Change current directory to /proc/sys/kernel.
Listed below, are the minimum required sets to be updated (if necessary).
The values of the semaphore parameters SEMMSL, SEMMNS, SEMOPM, SEMMNI can be read with the following command:
The output should be similar to:
250 32000 32 128
which is the list of values of the parameters in the above list order. Now set the values with the following command:
echo 100 32000 100 100 > sem
Shared memory parameters SHMMAX, SHMMIN, SHMMNI, SHMSEG can be read by using the following command:
where shm_param is one of shmmax, shmmin, shmmni, shmall, etc. Now use the following commands to set values for the necessary parameters:
echo 2147483648 > shmmax
echo 4096 > shmmni
echo 2097152 > shmall
The above set of commands can be combined in a shell script and can be run on boot in the run level, to decide which Oracle database will be used, but keep in mind these parameters should be set before the database instance is started up. Please refer to the Linux Administrator's guide for more information on run-levels and startup init scripts.
Set the file handles using the following commands:
echo 65536 > /proc/sys/fs/file-max
ulimit -n 65536
Set the sockets using the following command:
echo 1024 65000 > /proc/sys/net/ipv4/ip_local_port_range
Set the process limit using the following command:
ulimit -u 16384
As with all Oracle databases, 9i requires an account for the owner, traditionally named oracle. The requirements for the groups are a bit unusual; there must be a group for OSDBA, which by default is named dba. Oracle requires also second group (usually called oinstall) to assign authority to install software. Another group for operators should also be present (but is optional), used to grant operator access to certain groups of users. So here is the sequence of commands to create the groups:
After the groups are created, we can add an account for the Oracle owner:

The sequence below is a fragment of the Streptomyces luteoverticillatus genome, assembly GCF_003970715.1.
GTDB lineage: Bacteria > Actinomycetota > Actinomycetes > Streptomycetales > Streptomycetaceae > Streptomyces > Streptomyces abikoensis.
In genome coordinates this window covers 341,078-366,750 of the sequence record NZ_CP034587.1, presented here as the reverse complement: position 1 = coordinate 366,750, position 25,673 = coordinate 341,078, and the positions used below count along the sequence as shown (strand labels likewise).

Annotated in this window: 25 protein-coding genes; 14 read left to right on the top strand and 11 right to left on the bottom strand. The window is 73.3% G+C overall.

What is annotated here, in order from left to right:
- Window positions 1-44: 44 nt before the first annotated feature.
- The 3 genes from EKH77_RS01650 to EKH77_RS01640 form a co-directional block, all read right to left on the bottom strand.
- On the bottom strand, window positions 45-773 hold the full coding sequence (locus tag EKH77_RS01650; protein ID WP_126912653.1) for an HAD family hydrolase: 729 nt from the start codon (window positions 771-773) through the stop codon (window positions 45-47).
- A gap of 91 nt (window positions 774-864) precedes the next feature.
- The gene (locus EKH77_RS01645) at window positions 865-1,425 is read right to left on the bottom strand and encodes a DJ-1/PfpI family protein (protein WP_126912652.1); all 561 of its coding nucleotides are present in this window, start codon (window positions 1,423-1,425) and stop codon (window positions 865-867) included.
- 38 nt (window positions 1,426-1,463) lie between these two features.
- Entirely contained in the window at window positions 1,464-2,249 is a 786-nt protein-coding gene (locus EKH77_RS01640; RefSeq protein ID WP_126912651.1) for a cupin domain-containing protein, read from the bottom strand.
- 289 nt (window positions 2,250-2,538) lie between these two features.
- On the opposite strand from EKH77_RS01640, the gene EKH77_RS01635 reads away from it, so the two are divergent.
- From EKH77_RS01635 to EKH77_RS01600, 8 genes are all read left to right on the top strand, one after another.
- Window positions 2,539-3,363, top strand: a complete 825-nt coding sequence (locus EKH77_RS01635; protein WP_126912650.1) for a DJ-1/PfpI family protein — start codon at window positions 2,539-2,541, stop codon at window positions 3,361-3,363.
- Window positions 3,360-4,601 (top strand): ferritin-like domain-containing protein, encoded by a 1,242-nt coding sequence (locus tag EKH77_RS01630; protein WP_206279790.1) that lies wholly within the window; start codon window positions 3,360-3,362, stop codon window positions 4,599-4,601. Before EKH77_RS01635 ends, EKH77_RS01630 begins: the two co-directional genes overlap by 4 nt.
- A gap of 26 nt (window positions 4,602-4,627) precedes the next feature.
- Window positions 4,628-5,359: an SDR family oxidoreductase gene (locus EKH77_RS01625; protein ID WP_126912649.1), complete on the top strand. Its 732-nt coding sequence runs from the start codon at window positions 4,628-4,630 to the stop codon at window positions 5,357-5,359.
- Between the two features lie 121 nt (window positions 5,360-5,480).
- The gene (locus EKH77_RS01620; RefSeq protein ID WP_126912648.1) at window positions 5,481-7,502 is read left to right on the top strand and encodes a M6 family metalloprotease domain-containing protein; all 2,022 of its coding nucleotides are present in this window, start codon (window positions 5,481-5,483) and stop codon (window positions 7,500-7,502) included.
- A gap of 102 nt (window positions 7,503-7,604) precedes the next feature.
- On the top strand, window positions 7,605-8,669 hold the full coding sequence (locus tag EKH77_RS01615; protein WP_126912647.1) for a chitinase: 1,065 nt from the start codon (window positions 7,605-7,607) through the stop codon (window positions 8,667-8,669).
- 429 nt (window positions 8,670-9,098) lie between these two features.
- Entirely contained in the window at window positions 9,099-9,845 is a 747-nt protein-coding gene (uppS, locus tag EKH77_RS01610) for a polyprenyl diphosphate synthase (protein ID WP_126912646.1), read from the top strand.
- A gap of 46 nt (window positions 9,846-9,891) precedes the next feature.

useradd -c DBA -g oinstall -G dba oracle
which will create the oracle account, with primary group oinstall and secondary - dba.
In addition, users who will use this database instance can be added to the dba group in the /etc/group file.
Oracle 9i installation requires a minimum of two mount points -- one for the software and one for the database files. If OFA (Optimal Flexible architecture) is used, then the minimum mount points are four -- one for the software and three (or more) for the database files.
Oracle documentation recommends each mount point to be on a separate physical disk, but for a minimal use as in this case, the mount point could be directories. The names of the mount points are traditionally /u01, /u02, /u03, etc. They can be created as subdirectories anywhere on the system and linked with root directory links. In my case I created the directories (only 2 of them - /u01 and /u02) under the root directory.
Here is a short list of commands to create and prepare the mount point (as root):
mkdir /u01 /u02
chown oracle.dba /u01 /u02
chmod 755 /u01 /u02
The last two commands set the ownership of the installation directories to the user authorized to install Oracle 9i, but after the installation by administrator's choice the topmost directories can be switched back to root ownership.
In most cases the umask should be set to 0022. When installing Oracle databases it is recommended that the umask is checked and set to 0022 if not set properly. This will ensure that all the files during the installation are created with proper attributes. Use the following commands:
to test the mask, and:
to set the mask. This command can also be set on the profile in case it isn't the default value of 0022.
Before starting the installation log in as user oracle in an X terminal and make sure that the DISPLAY and PATH variables contain the proper values. The DISPLAY variable should specify the name, server number and the screen number of the system, and where the Oracle Universal Installer will be run. This step is only necessary if you are using remote X server. In case of local installation, if you can run X Window Manager you will be able to run the installer without a problem. If there is a problem running the installer because of the DISPLAY variable, execute:
This should do the trick.
In addition as oracle user execute:
and check for all the previously mentioned environment variables. If there is a suspicion that one or more are not set properly, they should be corrected and the environment reloaded.